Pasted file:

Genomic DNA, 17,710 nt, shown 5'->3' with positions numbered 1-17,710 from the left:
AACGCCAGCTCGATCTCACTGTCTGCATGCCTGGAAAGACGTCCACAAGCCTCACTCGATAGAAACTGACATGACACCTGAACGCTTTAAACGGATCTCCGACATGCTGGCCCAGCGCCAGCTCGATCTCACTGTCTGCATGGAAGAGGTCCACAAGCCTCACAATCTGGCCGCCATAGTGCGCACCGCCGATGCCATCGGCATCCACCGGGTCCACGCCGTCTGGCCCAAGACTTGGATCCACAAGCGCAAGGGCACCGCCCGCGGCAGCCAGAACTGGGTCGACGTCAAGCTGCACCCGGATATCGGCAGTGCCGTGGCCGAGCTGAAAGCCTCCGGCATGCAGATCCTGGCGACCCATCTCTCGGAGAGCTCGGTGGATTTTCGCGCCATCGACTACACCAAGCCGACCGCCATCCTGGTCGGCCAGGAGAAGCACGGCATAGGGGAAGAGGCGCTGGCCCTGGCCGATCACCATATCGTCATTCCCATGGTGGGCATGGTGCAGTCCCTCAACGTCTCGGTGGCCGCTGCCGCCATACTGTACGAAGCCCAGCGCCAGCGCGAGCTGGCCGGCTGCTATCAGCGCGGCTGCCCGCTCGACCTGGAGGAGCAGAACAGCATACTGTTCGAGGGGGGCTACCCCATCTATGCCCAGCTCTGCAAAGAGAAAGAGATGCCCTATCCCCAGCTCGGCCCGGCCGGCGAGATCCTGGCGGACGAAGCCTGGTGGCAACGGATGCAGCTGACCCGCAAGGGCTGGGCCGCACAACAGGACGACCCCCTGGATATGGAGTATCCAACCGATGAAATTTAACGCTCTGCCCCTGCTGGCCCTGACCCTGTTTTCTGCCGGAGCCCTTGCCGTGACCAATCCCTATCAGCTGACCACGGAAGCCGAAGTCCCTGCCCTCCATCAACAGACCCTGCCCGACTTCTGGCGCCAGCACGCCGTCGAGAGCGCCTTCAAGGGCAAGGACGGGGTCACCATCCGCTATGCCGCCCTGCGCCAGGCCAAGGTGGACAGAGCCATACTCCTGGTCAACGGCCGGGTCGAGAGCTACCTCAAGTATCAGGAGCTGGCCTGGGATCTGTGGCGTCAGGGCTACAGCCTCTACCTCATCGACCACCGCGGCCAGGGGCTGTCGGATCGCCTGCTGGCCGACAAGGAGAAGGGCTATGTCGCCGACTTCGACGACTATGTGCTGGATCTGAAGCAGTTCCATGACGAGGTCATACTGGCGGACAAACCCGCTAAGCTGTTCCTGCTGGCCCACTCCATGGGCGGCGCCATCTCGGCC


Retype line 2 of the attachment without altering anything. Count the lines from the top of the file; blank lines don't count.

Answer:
AACGCCAGCTCGATCTCACTGTCTGCATGCCTGGAAAGACGTCCACAAGCCTCACTCGATAGAAACTGACATGACACCTGAACGCTTTAAACGGATCTCCGACATGCTGGCCCAGCGCCAGCTCGATCTCACTGTCTGCATGGAAGAGGTCCACAAGCCTCACAATCTGGCCGCCATAGTGCGCACCGCCGATGCCATCGGCATCCACCGGGTCCACGCCGTCTGGCCCAAGACTTGGATCCACAAGCGCAAGGGCACCGCCCGCGGCAGCCAGAACTGGGTCGACGTCAAGCTGCACCCGGATATCGGCAGTGCCGTGGCCGAGCTGAAAGCCTCCGGCATGCAGATCCTGGCGACCCATCTCTCGGAGAGCTCGGTGGATTTTCGCGCCATCGACTACACCAAGCCGACCGCCATCCTGGTCGGCCAGGAGAAGCACGGCATAGGGGAAGAGGCGCTGGCCCTGGCCGATCACCATATCGTCATTCCCATGGTGGGCATGGTGCAGTCCCTCAACGTCTCGGTGGCCGCTGCCGCCATACTGTACGAAGCCCAGCGCCAGCGCGAGCTGGCCGGCTGCTATCAGCGCGGCTGCCCGCTCGACCTGGAGGAGCAGAACAGCATACTGTTCGAGGGGGGCTACCCCATCTATGCCCAGCTCTGCAAAGAGAAAGAGATGCCCTATCCCCAGCTCGGCCCGGCCGGCGAGATCCTGGCGGACGAAGCCTGGTGGCAACGGATGCAGCTGACCCGCAAGGGCTGGGCCGCACAACAGGACGACCCCCTGGATATGGAGTATCCAACCGATGAAATTTAACGCTCTGCCCCTGCTGGCCCTGACCCTGTTTTCTGCCGGAGCCCTTGCCGTGACCAATCCCTATCAGCTGACCACGGAAGCCGAAGTCCCTGCCCTCCATCAACAGACCCTGCCCGACTTCTGGCGCCAGCACGCCGTCGAGAGCGCCTTCAAGGGCAAGGACGGGGTCACCATCCGCTATGCCGCCCTGCGCCAGGCCAAGGTGGACAGAGCCATACTCCTGGTCAACGGCCGGGTCGAGAGCTACCTCAAGTATCAGGAGCTGGCCTGGGATCTGTGGCGTCAGGGCTACAGCCTCTACCTCATCGACCACCGCGGCCAGGGGCTGTCGGATCGCCTGCTGGCCGACAAGGAGAAGGGCTATGTCGCCGACTTCGACGACTATGTGCTGGATCTGAAGCAGTTCCATGACGAGGTCATACTGGCGGACAAACCCGCTAAGCTGTTCCTGCTGGCCCACTCCATGGGCGGCGCCATCTCGGCC